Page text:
Research Report 2019_20

Elaine Lyon, PhD, FACMG / HudsonAlpha Clinical Services Lab

Clinical sequencing helps solve undiagnosed diseases and end diagnostic odysseys

The rapid development and dramatic decrease in the cost of sequencing technologies have sparked a rise in the use of genomic testing in patient care. Next gener- ation DNA sequencing technologies, like whole-genome sequencing, are being used more frequently in clinical laboratories to scan the human genome in order to pro- vide diagnoses to patients with previously undiagnosed or misdiagnosed genetic disease. The HudsonAlpha Clinical Services Lab, LLC , (CSL) was established in response to this growth in personalized genomics to provide reliable, high-quality clinical genomic services.

The lab offers genomic services from an expanding test menu, and provides relevant diagnostic, prognos- tic, and therapeutic information to patients and physi- cians. In 2020, after extensive testing and quality control analysis, the CSL added targeted Sanger sequencing and the Global Screening Array (GSA) for pharmacog- enetic screening to their test menu, which complement the whole-genome sequencing. The GSA analyzes a pa- tient’s DNA for changes in genes associated with various drug responses. In 2021, the test menu will be further expanded to include next generation sequencing of tu- mor specimens and disease risk screening. The new oncology panels, which were designed with oncologist input, analyze genes known to be associated with in- creased cancer risk in tumor specimens. Physicians may elect to order clinical whole- genome sequencing for patients whose symptoms have defied diagnosis, or for whom a diagnosis doesn’t completely “fit” the symptoms of the disease. A re- cent case in which whole-genome sequencing from the CSL led to a diagnosis for a patient was published in The Clinical Chemist in 2020 1 . A 10-month-old child with an undiagnosed disorder characterized by facial dysmorphia, microcephaly, developmental delay, a platelet disorder, and several heart defects, was referred to the genetics clinic at Children’s of Alabama, where whole-genome sequencing was ultimately ordered.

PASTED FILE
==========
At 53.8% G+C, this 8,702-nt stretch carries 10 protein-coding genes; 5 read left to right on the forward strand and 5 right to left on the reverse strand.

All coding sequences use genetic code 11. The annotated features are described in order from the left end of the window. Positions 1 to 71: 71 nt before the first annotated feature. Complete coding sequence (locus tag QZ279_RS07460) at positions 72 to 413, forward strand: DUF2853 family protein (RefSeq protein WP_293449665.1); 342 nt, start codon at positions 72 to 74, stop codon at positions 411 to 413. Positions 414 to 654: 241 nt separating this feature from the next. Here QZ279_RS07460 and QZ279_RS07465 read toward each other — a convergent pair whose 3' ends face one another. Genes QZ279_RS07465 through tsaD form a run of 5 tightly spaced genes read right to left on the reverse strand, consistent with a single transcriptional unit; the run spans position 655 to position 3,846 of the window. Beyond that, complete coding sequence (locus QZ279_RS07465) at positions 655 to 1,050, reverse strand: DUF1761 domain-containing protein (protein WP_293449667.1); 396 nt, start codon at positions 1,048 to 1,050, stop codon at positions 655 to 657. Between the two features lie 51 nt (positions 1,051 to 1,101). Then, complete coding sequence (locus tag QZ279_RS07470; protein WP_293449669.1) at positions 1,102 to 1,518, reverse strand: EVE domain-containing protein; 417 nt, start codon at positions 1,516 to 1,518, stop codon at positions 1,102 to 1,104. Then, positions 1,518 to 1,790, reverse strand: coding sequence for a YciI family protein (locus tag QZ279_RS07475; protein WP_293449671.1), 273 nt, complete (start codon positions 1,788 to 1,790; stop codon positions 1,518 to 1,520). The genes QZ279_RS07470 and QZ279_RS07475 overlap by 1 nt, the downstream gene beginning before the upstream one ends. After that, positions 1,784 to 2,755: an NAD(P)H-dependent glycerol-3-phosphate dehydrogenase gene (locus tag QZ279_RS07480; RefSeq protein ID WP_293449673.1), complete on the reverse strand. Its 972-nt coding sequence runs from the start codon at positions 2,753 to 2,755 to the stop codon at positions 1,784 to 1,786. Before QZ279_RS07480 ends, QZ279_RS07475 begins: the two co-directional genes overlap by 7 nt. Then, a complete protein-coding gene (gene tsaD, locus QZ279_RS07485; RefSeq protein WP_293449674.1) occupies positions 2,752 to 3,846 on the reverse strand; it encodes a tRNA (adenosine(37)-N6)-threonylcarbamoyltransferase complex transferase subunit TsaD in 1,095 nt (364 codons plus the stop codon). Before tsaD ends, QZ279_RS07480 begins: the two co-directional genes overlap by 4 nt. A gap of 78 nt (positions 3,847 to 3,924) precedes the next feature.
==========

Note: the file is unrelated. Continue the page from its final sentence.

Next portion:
Jamaica Gay in the CAP/CLIA lab

By using personalized genomic sequencing tech- nology, the CSL team, led by Elaine Lyon, PhD, FACMG, works with physicians and healthcare providers to solve undiagnosed or misdiagnosed genetic disease. It is one of only two dozen U.S. laboratories providing clinical whole genome sequencing and analysis. The sequenc- ing and interpretation pipeline used in the CSL is ac- credited by the College of American Pathologists (CAP) and certified through Clinical Laboratory Improvement Amendments (CLIA). These accreditations and certifica- tions ensure the lab continues to meet and exceed in- dustry standards for clinical laboratory testing.

Brett Sundorf setting up sequencing test


HudsonAlpha Institute for Biotechnology

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